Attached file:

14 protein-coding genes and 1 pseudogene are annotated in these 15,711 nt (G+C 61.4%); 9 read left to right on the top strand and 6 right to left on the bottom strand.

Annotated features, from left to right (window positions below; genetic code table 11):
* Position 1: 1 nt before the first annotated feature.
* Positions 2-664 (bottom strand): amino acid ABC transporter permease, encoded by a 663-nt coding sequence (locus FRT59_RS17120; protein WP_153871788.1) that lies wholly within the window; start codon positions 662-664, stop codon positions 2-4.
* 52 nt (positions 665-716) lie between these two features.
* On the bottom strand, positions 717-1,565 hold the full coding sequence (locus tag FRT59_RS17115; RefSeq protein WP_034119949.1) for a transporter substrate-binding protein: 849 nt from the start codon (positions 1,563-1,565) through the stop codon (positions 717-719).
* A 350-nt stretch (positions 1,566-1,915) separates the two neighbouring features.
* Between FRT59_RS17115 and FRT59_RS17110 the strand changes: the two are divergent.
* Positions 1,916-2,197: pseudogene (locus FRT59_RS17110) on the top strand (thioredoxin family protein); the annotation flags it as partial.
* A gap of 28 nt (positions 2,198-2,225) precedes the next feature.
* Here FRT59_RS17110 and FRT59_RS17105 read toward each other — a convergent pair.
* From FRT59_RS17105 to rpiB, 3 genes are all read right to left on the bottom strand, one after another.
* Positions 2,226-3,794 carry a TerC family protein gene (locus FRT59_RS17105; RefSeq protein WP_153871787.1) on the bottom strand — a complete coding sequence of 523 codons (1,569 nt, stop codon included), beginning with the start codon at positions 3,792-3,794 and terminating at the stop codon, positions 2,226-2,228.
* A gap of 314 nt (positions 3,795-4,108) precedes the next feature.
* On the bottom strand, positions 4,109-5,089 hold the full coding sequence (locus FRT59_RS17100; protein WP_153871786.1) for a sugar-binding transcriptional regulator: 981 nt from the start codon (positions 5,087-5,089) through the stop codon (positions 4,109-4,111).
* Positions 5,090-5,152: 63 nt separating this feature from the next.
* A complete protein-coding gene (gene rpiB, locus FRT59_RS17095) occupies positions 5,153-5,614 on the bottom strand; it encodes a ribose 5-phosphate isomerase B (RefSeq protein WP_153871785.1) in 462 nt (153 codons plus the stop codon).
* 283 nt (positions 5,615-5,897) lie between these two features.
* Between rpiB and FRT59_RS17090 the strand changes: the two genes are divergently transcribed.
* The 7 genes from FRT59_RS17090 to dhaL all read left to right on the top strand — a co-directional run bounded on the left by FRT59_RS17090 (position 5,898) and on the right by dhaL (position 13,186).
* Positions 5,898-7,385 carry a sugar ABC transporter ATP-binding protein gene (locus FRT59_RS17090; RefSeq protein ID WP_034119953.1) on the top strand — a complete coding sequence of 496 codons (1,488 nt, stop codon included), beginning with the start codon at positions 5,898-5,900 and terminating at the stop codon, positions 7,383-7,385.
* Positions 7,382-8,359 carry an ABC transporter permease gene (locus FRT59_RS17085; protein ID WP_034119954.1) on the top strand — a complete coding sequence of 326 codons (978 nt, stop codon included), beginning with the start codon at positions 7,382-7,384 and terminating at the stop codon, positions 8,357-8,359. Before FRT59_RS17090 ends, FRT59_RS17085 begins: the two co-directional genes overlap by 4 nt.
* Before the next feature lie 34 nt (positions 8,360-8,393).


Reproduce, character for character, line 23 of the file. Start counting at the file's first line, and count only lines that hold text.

* Before the next feature lie 34 nt (positions 8,360-8,393).